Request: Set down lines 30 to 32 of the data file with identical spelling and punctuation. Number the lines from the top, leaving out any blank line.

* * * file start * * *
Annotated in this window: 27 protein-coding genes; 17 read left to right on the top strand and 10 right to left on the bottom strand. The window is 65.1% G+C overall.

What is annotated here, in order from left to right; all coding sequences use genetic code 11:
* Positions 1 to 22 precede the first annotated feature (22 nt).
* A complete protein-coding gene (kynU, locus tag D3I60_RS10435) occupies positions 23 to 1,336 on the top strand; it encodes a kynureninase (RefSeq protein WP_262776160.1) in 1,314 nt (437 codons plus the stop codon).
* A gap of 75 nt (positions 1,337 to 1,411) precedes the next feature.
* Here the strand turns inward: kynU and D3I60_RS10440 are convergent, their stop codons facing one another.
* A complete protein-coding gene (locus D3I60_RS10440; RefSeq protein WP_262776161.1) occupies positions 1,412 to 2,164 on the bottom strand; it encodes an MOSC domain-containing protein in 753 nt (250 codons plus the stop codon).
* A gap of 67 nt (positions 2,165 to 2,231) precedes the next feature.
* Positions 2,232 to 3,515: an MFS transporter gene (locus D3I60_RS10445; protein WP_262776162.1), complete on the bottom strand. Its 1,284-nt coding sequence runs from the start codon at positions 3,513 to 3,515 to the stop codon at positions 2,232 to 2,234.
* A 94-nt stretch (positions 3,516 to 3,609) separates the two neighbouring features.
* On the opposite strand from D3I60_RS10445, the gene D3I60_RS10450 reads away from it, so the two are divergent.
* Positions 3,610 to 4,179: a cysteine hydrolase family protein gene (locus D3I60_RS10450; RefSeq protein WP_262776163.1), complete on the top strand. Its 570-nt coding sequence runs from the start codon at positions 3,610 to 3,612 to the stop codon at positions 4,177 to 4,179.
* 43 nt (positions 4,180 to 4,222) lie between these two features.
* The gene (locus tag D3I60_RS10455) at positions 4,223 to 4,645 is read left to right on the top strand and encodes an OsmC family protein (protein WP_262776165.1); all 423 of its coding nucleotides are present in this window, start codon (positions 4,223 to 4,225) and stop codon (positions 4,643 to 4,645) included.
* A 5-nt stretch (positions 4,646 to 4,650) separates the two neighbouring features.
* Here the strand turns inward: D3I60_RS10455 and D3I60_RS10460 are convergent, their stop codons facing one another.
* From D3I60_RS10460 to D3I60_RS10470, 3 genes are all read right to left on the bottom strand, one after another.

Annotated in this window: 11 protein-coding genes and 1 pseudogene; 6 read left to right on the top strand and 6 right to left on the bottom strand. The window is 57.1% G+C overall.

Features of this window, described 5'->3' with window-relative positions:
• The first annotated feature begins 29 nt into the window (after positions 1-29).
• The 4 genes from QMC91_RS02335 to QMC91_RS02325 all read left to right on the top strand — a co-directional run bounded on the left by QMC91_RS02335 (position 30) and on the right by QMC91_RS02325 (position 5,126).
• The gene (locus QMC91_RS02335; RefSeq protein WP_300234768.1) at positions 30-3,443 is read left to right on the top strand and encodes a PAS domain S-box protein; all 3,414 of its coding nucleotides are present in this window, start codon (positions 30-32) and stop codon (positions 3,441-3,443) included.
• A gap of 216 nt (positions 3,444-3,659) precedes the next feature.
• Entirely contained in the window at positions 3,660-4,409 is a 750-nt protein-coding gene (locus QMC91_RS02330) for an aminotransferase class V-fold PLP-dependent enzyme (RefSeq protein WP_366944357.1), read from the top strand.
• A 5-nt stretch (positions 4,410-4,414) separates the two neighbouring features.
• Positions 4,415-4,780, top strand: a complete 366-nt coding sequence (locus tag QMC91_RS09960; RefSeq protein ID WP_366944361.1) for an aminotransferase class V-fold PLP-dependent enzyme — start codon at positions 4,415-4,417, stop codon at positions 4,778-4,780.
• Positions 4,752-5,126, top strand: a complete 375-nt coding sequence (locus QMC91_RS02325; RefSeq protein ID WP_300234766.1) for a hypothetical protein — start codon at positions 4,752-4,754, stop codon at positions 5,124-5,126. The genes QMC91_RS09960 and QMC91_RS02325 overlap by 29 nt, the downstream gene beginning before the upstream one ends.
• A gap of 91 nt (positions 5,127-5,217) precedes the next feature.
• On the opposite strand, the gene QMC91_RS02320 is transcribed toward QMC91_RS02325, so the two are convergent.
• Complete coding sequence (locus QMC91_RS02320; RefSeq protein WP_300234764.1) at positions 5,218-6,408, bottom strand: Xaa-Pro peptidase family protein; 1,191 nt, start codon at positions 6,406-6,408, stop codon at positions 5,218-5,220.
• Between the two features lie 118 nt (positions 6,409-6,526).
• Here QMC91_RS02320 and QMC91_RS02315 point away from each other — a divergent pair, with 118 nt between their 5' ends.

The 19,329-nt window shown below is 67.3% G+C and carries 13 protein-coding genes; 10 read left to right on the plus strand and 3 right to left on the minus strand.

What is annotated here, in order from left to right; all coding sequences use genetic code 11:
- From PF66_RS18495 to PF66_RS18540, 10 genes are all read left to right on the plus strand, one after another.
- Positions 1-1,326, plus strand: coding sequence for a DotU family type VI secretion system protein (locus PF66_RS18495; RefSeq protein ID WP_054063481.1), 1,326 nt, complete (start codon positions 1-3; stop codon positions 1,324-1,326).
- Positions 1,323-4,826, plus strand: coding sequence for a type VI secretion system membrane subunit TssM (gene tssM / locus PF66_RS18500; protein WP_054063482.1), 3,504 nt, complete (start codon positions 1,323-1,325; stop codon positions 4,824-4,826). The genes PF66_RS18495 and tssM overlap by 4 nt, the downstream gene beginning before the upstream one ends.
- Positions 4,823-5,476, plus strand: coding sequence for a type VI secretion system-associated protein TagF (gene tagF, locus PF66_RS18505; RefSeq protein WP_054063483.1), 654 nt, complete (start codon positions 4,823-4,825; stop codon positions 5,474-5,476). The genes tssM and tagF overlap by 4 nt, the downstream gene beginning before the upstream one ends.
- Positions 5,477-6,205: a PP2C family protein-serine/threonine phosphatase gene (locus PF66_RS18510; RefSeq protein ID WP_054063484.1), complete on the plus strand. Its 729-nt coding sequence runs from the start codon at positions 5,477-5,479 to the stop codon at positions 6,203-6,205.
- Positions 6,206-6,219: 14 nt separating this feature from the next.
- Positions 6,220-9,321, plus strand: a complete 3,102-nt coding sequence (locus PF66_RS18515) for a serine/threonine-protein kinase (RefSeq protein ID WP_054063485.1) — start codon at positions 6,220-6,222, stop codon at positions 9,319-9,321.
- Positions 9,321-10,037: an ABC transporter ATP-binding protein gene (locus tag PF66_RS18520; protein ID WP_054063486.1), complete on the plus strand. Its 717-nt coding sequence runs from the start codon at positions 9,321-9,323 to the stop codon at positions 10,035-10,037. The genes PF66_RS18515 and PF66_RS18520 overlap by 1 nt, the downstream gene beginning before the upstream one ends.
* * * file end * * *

• Complete coding sequence (locus QMC91_RS02320; RefSeq protein WP_300234764.1) at positions 5,218-6,408, bottom strand: Xaa-Pro peptidase family protein; 1,191 nt, start codon at positions 6,406-6,408, stop codon at positions 5,218-5,220.
• Between the two features lie 118 nt (positions 6,409-6,526).
• Here QMC91_RS02320 and QMC91_RS02315 point away from each other — a divergent pair, with 118 nt between their 5' ends.